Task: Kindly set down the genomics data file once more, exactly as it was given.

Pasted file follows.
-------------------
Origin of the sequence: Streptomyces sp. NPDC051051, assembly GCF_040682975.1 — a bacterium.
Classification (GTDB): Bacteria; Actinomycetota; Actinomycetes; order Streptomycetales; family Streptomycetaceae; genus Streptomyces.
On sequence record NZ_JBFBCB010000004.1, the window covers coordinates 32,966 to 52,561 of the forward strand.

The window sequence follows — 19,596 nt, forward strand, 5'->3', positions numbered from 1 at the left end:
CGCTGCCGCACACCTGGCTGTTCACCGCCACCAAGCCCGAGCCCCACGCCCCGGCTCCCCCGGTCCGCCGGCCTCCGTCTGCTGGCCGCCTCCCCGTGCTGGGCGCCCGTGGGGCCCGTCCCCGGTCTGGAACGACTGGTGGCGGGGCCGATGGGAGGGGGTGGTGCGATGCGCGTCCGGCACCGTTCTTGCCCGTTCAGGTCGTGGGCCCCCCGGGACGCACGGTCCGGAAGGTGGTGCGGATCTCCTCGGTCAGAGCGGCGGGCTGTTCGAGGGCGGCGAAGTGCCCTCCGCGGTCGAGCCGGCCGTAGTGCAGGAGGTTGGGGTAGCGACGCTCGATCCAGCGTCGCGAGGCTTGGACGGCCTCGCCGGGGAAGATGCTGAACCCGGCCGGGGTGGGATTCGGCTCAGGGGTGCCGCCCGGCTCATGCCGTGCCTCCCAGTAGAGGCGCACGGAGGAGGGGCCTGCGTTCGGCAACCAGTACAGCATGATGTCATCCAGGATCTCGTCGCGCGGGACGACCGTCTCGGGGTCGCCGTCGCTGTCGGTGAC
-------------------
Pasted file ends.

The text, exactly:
Origin of the sequence: Streptomyces sp. NPDC051051, assembly GCF_040682975.1 — a bacterium.
Classification (GTDB): Bacteria; Actinomycetota; Actinomycetes; order Streptomycetales; family Streptomycetaceae; genus Streptomyces.
On sequence record NZ_JBFBCB010000004.1, the window covers coordinates 32,966 to 52,561 of the forward strand.

The window sequence follows — 19,596 nt, forward strand, 5'->3', positions numbered from 1 at the left end:
CGCTGCCGCACACCTGGCTGTTCACCGCCACCAAGCCCGAGCCCCACGCCCCGGCTCCCCCGGTCCGCCGGCCTCCGTCTGCTGGCCGCCTCCCCGTGCTGGGCGCCCGTGGGGCCCGTCCCCGGTCTGGAACGACTGGTGGCGGGGCCGATGGGAGGGGGTGGTGCGATGCGCGTCCGGCACCGTTCTTGCCCGTTCAGGTCGTGGGCCCCCCGGGACGCACGGTCCGGAAGGTGGTGCGGATCTCCTCGGTCAGAGCGGCGGGCTGTTCGAGGGCGGCGAAGTGCCCTCCGCGGTCGAGCCGGCCGTAGTGCAGGAGGTTGGGGTAGCGACGCTCGATCCAGCGTCGCGAGGCTTGGACGGCCTCGCCGGGGAAGATGCTGAACCCGGCCGGGGTGGGATTCGGCTCAGGGGTGCCGCCCGGCTCATGCCGTGCCTCCCAGTAGAGGCGCACGGAGGAGGGGCCTGCGTTCGGCAACCAGTACAGCATGATGTCATCCAGGATCTCGTCGCGCGGGACGACCGTCTCGGGGTCGCCGTCGCTGTCGGTGAC